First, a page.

While there are many different treatment options for recovering opiate addicts, it is essential that they are proven to be effective. At this time, only behavioral therapies, counseling, and medications have proven effective in ending opiate abuse over the long term. Common behavioral therapies and counseling techniques used are:

  • Cognitive behavioral therapy
  • Aversion therapy
  • Contingency management
  • 12-step facilitation therapy
  • Individual and group counseling
  • Family counseling

All of these techniques are commonly used and have been proven effective, particularly when combined with certain medications.

Recovery from opiate addiction

The Role of Medications

Medications are incredibly helpful tools in recovering from opiate addiction. However, it is important to understand that medications alone are not treatment. They are only effective when used in combination with behavioral therapies or counseling. Common medications used include:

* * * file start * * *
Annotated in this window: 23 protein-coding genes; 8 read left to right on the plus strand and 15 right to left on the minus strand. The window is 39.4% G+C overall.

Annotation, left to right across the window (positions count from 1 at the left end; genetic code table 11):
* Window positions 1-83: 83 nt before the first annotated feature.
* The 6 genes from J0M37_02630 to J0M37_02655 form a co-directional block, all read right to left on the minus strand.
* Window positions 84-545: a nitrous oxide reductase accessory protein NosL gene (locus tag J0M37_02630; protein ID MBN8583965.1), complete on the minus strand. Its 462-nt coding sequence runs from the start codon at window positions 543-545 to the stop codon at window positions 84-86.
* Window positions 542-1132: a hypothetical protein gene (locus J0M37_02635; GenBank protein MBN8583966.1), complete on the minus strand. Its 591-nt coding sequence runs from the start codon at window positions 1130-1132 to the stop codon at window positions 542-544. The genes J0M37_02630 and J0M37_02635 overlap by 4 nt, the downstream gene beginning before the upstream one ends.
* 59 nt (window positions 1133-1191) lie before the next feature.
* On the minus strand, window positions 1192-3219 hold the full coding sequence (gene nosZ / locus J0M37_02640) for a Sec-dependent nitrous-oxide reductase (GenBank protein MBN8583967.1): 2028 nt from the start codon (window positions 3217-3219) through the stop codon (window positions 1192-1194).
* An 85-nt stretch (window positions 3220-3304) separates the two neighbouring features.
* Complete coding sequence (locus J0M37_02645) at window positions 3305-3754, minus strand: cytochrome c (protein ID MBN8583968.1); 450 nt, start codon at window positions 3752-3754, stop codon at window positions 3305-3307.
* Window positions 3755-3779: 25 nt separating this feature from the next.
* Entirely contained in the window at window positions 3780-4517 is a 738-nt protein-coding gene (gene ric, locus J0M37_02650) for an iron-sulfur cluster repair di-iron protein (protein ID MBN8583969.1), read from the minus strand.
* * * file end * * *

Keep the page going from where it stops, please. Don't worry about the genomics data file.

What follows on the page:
• Methadone
  • Buprenorphine
  • Suboxone
  • Naloxone
  • Naltrexone

When used with behavioral therapies and counseling, these medications can help recovering addicts get and stay opiate free.

Aftercare and Continuing Recovery

It is important to remember that no matter what treatments are used, no opiate addict can ever be truly cured. Opiate addiction is a chronic disease and must be managed for the remainder of the sufferer’s life. This does not mean that these recovering addicts cannot get off opiates and remain drug free.  It does mean that opiate addiction recovery is an ongoing process and takes time and effort. There is always the possibility of relapse which makes building a recovery support network and a relationship with a treatment center vital.